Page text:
When Rail Gets Old
Remembering Mayor Hannemann’s wisdom of approaching any civic infrastructure project with three questions—Do we need it? Can we afford it? Can we maintain it?—this piece from The New York Times caught my eye. It seems that even New York, one of the nation’s wealthiest, most densely populated cities, can barely afford to maintain what is one of the nation’s oldest, most successful, most heavily used rail systems.
“A study conducted by the Metropolitan Transportation Authority’s own advocacy organization for transit riders found that nearly half of the subway stations examined ‘need more attention,’ and that the worst stations had decrepit conditions, including water damage, exposed wires, rodents, foul odors, clogged track drains and general filth.
While calling for additional state and city aid for mass transit—a difficult proposition given the current fiscal downturn—the study also made several proposals: imposing ‘station impact fees’ on new commercial or residential developments built within a quarter-mile of a subway station; enlisting business improvement districts, which are financed by special property assessments, to help clear trash and maintain stations; and creating an ‘Adopt-a-Station’ program under which companies and neighborhood groups would help pay for repairs and upkeep.”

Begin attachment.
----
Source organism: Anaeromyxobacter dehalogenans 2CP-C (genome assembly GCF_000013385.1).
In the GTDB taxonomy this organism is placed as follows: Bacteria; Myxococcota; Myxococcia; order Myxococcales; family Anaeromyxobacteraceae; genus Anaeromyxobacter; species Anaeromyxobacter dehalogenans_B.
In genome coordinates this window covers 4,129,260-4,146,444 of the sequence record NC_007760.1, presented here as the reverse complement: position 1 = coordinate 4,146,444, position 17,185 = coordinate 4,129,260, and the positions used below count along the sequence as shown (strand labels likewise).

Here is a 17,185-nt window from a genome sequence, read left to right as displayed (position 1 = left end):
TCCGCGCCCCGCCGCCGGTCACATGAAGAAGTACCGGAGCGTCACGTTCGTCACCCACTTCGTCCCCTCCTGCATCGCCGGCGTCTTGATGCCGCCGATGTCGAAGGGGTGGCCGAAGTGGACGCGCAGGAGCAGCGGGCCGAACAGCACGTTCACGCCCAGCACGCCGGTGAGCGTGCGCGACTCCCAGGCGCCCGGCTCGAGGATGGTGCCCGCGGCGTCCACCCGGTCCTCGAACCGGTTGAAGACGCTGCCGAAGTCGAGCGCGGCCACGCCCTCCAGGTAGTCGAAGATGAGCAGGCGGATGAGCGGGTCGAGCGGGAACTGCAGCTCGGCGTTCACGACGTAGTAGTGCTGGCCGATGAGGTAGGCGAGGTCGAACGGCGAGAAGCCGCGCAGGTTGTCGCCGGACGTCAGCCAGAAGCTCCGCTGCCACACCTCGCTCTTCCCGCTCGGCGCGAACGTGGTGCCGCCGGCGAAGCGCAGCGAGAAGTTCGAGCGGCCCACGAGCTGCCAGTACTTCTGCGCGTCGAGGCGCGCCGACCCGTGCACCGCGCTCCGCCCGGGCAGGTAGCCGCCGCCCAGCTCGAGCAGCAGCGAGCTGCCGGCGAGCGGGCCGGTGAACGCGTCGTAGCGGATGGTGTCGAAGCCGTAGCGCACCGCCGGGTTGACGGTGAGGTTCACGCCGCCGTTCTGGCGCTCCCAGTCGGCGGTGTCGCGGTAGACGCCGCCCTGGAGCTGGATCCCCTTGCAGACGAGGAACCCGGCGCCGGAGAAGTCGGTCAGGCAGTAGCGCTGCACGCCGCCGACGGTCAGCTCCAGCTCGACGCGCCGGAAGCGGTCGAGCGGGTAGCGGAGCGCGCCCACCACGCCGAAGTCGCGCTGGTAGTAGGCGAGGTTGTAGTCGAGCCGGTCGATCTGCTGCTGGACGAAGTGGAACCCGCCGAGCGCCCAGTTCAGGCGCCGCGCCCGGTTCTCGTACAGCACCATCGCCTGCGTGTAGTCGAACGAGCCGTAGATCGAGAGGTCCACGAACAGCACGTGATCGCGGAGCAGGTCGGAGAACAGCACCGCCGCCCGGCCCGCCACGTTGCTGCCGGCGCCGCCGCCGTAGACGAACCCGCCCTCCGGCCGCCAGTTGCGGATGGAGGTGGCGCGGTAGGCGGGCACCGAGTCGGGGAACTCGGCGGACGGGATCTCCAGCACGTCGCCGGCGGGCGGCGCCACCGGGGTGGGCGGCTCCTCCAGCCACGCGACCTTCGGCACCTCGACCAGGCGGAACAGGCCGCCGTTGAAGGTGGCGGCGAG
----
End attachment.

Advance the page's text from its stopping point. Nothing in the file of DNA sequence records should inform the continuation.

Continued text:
The fact that a rail system will cost something to maintain isn’t necessarily an argument against rail in Honolulu. Even highways need to get repaved. But rail systems are a bit more complicated than asphalt. Expect to see exactly this sort of story in our news in just a few decades if future administrations look after the train with same diligence and foresight that previous administrations applied to our sewers.
Well, at least we won’t have to worry about rats in our elevated rail stations. We can just wrap them with those metal bands you see on coconut trees.